59 13:12 <sipa> uproar: muhash/ecmh/... don't permit compact proofs of inclusion or exclusion, so no - all you can do is check easily whether two sets you already have are identical
60 13:12 <nehan> it can also serve as a checksum to check for corruption of the utxoset
61 13:12 <sipa> raj_149: i don't know how to answer that
62 13:12 <fjahr> How about total_amount? What can that be used for? :)
63 13:13 <sipa> raj_149: it turns out that it's much harder to construct a homomorphic set hash and have it still be collision resistant
64 13:13 <fjahr> total_amount is one of the values returned from gettxoutsetinfo
65 13:13 <uproar> fast auditing on total supply
66 13:14 <raj_149> fjahr: isn't that the total circulating supply?
67 13:14 <sipa> willcl_ark: i don't think this is useful for SPV wallets (unless they also maintain a full UTXO set, which would be kind of pointless...)
68 13:14 <uproar> raj_149 it's the total sum of UTXO maybe not circulating nor circulatable
69 13:14 <fjahr> uproar: raj_149: yes! and that was one of the motivations that auditing could actually be really fast using the index :)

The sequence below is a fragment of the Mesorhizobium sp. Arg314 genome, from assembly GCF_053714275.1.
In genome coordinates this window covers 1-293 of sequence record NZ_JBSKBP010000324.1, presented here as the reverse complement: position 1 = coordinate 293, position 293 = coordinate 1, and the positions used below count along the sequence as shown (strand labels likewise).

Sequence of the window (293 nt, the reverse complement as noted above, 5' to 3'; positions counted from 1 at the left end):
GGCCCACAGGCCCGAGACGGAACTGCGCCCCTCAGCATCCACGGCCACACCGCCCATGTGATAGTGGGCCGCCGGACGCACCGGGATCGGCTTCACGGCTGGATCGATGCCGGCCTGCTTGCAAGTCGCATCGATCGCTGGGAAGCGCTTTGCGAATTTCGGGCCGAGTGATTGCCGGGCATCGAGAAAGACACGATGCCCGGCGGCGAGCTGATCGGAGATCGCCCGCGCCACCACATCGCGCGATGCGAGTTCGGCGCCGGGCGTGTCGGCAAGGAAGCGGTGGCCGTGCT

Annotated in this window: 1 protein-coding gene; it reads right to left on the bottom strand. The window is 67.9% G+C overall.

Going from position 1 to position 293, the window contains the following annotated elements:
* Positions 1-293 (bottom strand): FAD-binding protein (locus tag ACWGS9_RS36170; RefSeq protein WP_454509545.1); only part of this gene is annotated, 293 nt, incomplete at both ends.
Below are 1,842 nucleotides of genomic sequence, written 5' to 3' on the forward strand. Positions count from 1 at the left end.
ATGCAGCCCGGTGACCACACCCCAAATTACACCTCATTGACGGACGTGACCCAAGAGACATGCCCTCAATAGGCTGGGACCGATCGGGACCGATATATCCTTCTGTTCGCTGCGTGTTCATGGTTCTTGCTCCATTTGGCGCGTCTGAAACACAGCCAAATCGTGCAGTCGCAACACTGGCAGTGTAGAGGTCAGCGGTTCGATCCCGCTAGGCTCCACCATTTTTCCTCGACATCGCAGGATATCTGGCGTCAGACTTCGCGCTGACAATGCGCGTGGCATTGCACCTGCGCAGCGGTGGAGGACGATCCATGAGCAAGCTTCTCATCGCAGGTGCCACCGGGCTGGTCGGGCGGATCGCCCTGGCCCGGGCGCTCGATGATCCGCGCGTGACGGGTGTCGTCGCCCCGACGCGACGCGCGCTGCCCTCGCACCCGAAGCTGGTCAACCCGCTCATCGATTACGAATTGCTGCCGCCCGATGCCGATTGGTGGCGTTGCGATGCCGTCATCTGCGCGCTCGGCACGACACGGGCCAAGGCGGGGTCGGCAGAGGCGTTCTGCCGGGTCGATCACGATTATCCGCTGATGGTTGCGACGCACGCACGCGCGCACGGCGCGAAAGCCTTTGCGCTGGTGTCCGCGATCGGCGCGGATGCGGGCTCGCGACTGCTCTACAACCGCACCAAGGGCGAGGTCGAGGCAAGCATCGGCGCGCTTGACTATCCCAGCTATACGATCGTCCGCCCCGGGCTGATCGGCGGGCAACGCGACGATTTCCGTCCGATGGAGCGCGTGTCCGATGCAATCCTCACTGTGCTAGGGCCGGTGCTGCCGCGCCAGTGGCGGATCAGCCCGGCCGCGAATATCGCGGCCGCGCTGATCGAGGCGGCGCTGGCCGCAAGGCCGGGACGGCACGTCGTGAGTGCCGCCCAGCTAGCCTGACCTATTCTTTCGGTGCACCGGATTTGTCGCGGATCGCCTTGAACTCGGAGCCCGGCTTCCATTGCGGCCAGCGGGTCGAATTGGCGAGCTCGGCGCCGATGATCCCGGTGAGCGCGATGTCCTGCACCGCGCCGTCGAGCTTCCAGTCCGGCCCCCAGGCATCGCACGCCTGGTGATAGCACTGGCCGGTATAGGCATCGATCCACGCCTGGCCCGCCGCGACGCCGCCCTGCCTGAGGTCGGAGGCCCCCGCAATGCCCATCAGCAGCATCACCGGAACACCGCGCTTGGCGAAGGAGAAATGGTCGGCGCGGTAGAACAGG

70 13:15 <raj_149> fjahr: i think its very useful then to get normies get into Bitcoin. Thats the golden number to show. :D
71 13:16 <uproar> fjahr fast amount/supply auditing is something I'd like but on the other hand I question to what end does it serve nodes (rather than users of those nodes), is MuHash decreasing of node-operation costs when the command is run?
72 13:16 <fjahr> Next question: did you come across downsides from implementing muhash for gettxoutset?
73 13:17 <raj_149> uproar: yes right, thanks for pointing that.
74 13:17 <willcl_ark> sipa: hmmm yes, I guess you get nothing more from this as an SPV node than querying multiple full nodes for headers
75 13:17 <sipa> uproar: muhash itself is slower than the current hash, but the advantage is that it can be incrementally computed and maintained in the background (updating the hash at every block, rather than at RPC time)... making the RPC instantaneous
76 13:17 <fjahr> raj_149: yeah, and it's definitely much cooler if it takes a second rather than minutes :)
77 13:17 <uproar> the UX benefit is: look no surprising inflation! but from the node operation perspective is: There shouldn't have been unless some pretty fundamental aspect about validation are broken
78 13:18 <adiabat> how much slower is it if you're only running once after full IBD?
79 13:18 <uproar> sipa that's a valuable datum
80 13:18 <sipa> adiabat: my very rough guess is 5x or so
81 13:18 <sipa> (of course, if you're I/O bottlenecked it's much less)
82 13:18 <adiabat> oh that's not too bad. Once you run it more than a few times you're ahead
83 13:18 <uproar> gettxoutsetinfo is painfully slow even on high resource machines
84 13:19 <uproar> currently, that is >:]
85 13:19 <sipa> with this PR it becomes a lot worse
86 13:20 <sipa> fjahr: i guess you have more recent performance numbers